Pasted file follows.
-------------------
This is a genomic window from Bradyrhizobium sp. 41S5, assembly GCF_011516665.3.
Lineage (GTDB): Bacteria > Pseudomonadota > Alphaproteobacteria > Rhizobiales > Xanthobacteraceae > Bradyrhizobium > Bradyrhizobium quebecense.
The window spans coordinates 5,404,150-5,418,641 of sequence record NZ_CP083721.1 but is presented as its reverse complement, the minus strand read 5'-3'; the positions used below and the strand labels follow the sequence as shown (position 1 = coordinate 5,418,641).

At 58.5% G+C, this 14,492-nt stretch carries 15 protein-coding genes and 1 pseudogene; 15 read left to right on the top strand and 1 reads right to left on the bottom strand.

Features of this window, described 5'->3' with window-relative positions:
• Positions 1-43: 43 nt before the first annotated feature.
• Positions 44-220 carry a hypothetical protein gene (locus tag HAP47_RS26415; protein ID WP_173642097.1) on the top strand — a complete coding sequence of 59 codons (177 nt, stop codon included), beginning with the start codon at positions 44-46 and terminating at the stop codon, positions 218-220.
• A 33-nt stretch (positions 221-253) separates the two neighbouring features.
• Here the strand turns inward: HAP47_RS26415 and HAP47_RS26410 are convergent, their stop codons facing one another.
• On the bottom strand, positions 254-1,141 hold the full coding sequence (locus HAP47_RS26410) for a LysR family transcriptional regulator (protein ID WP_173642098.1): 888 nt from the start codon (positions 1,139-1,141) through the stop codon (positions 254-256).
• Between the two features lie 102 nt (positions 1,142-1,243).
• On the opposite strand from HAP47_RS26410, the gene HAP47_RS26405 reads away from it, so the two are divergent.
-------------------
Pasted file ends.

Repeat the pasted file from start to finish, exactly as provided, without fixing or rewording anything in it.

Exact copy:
This is a genomic window from Bradyrhizobium sp. 41S5, assembly GCF_011516665.3.
Lineage (GTDB): Bacteria > Pseudomonadota > Alphaproteobacteria > Rhizobiales > Xanthobacteraceae > Bradyrhizobium > Bradyrhizobium quebecense.
The window spans coordinates 5,404,150-5,418,641 of sequence record NZ_CP083721.1 but is presented as its reverse complement, the minus strand read 5'-3'; the positions used below and the strand labels follow the sequence as shown (position 1 = coordinate 5,418,641).

At 58.5% G+C, this 14,492-nt stretch carries 15 protein-coding genes and 1 pseudogene; 15 read left to right on the top strand and 1 reads right to left on the bottom strand.

Features of this window, described 5'->3' with window-relative positions:
• Positions 1-43: 43 nt before the first annotated feature.
• Positions 44-220 carry a hypothetical protein gene (locus tag HAP47_RS26415; protein ID WP_173642097.1) on the top strand — a complete coding sequence of 59 codons (177 nt, stop codon included), beginning with the start codon at positions 44-46 and terminating at the stop codon, positions 218-220.
• A 33-nt stretch (positions 221-253) separates the two neighbouring features.
• Here the strand turns inward: HAP47_RS26415 and HAP47_RS26410 are convergent, their stop codons facing one another.
• On the bottom strand, positions 254-1,141 hold the full coding sequence (locus HAP47_RS26410) for a LysR family transcriptional regulator (protein ID WP_173642098.1): 888 nt from the start codon (positions 1,139-1,141) through the stop codon (positions 254-256).
• Between the two features lie 102 nt (positions 1,142-1,243).
• On the opposite strand from HAP47_RS26410, the gene HAP47_RS26405 reads away from it, so the two are divergent.